For you know that it was not with perishable things such as silver and gold that you were redeemed from the empty way of life handed down to you from your ancestors, but with the precious blood of Christ, a lamb without blemish or defect. 1 Peter 2:18-19

Is there a pathway you are turning to go His Way?  Or a familiar one you are being asked to turn away from? May you rest in knowing the unexpected path can lead to the unexpected and a better Way….

Happy Easter, my readers! I will be back here again after our Easter celebrations.

 

Peace from an Empty Place

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On the evening of that first day of the week, when the disciples were together, with the doors locked for fear of the Jewish leaders, Jesus came among them and said, “Peace be with you!” John 20:19

An empty tomb.

The tomb which had held Jesus, their Saviour, their teacher, their friend, was empty. The broken body of their King, gone!

Peter and John, along with the other disciples (except for Judas for he had betrayed Jesus, and for Thomas who was not with them that day) drew together behind a locked door. John’s gospel teaches it was a first day of the week, and Peter and John had recently witnessed an empty tomb except for strips of linen, and the cloth that had been wrapped around Jesus’ head.
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Then….

Then, He is suddenly standing before them.

“Peace be with you,” He says.

Peace be with you.

Even after all He had endured—whippings, a crown of thorns, a cross to carry, nails in His hands, and all the sin of world upon Him…
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Your all in all

They sow the wind and reap the whirlwind. The stalk has no head; it will produce no flour. Were it to yield grain, foreigners would swallow it up. Hosea 8:7

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In Hosea 8:7 who are they? They are the Israelites who had sought forbidden relationships with Assyria and Egypt for military power, and had mixed in worshipping forbidden gods along with God. They were no longer being faithful to the One who could provide them all they needed. Harvesting good seed in grounds bathed by sunlight and filled with nourishment, produce a sturdy crop. The Israelites, though,  expended their energy on activities without roots for their souls, leaving them vulnerable. Danger was coming from foreigners–eventually the Assyrians invaded and conquered Israel.

I know I too, can spend time on hollow activities instead of taking the time to plant, sow, and wait. I can Netflix binge, or mindlessly scroll my Instagram and my Facebook accounts to ‘numb’ out. I can seek instant gratification that only leaves me unsatisfied. I can eat those four girl-guide cookies instead of taking the time to cook the nourishing spinach and eggs. I can try to fight my own battles by seeking out who I think will agree with me, commiserate and create an alliance, instead of seeking God first.

But these attempts at self-preservation only pull me apart from God. When I try to become more secure in the world without God, I’m left vulnerable to the pull of all things that only blow away in the whirlwind of time.

When we put our security in God, we become too deeply rooted to be swept away. We are less tempted to engage in that ‘quick fix’ or reach out for things that leave us hollow and wanting. Instead, we grow closer to the One whose faithfulness is everlasting.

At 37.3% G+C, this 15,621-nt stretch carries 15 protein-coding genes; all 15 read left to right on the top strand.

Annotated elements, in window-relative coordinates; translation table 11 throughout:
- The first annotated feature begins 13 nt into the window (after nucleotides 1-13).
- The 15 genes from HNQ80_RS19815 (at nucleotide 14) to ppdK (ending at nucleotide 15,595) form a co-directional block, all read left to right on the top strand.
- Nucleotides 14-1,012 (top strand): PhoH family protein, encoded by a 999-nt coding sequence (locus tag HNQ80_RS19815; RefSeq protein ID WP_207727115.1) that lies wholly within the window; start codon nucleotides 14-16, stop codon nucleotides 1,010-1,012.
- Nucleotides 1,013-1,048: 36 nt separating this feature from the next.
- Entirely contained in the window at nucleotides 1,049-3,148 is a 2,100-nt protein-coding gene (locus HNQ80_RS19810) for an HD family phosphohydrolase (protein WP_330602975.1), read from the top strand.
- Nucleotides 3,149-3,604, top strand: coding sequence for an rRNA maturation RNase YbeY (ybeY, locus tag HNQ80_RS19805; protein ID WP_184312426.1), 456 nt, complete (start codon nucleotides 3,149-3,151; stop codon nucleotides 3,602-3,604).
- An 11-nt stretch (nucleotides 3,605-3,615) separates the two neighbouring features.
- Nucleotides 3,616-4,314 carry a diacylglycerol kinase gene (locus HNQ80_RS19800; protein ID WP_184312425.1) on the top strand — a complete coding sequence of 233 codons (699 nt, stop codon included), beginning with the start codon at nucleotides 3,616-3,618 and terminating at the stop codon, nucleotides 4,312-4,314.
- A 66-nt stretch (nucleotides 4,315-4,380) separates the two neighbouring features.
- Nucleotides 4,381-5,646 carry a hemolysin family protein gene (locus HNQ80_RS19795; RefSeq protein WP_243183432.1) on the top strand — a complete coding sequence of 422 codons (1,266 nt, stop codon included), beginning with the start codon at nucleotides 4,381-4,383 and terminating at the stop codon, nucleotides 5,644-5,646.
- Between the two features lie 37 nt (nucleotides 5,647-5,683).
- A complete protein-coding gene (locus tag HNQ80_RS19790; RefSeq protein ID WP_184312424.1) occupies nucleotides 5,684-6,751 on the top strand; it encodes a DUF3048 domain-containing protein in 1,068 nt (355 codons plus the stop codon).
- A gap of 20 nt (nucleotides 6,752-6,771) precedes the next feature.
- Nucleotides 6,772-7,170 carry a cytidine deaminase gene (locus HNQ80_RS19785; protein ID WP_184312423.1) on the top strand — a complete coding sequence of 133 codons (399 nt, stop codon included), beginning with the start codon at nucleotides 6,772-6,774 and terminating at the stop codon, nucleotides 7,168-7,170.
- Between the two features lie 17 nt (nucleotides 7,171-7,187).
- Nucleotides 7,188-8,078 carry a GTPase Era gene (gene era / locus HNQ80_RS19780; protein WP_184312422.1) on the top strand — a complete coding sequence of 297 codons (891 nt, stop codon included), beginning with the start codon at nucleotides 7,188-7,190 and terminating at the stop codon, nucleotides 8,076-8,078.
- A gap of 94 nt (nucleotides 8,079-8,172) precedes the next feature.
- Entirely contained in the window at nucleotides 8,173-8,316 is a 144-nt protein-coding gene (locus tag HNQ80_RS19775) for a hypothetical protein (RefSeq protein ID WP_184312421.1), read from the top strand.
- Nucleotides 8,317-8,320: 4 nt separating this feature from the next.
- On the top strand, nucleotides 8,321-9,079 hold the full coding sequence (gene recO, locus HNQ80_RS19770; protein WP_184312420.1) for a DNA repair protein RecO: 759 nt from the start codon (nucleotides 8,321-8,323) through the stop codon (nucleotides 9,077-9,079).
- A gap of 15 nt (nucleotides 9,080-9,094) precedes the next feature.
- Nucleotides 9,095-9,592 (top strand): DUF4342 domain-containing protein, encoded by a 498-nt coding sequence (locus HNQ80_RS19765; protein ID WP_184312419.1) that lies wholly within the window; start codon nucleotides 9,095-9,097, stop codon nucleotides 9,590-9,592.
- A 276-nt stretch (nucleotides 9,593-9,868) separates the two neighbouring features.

“Truly is not my house so with God? For He has made an everlasting covenant with me, Ordered in all things, and secured; For all my salvation and all my desire, Will He not indeed make it grow? Samuel 23:5

What things are you putting your security in? Is there something God is asking you to give up so He can be your all and all?

Linked up at #TellHisStory

 

Delight

 So be content with who you are, and don’t put on airs. God’s strong hand is on you; he’ll promote you at the right time. Live carefree before God; he is most careful with you. 1 Peter 5:7

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Days can be full of plans unraveling, work pressures building, and expectations unfulfilled leaving you feeling unworthy, unaccomplished, and disappointed.

But God delights in you regardless if your check list is complete, or you didn’t meet a deadline, or you were unable to keep a commitment.

Hold on to your plans loosely.

For your well-being to God is more important than your to-do list.

What is one thing you can do today that shows He delights in you just ’cause you are you?

The Lord your God …will take great delight in you, He will quiet you with His love, He will rejoice over you with singing.” Zephaniah 3:17

Living Full Heartedly

The Mighty One, God, The Lord, speaks and summons the earth from the rising sun to where it sets. Psalm 50:1

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Sacrifice thank offerings to God, fulfill your vows to the Most High, and call on me in the day of trouble, I will deliver you, and you will honour me. Psalm 50:14-15

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God’s creations are in abundance. Every day the sun rises and the sun sets, warming and cooling the earth, bringing us the light of day and darkened nights. Although God is timeless, He knows we need these cycles of light and dark to refresh and rest our bodies, minds, and souls. He knows what the earth needs to grow our food, and the amount of waters required to quench our thirst. In places though, fresh water and food is lacking. People are thirsty and hungry, and sick. Animals are migrating, trying to find new habitats, some populations dying away to extinction.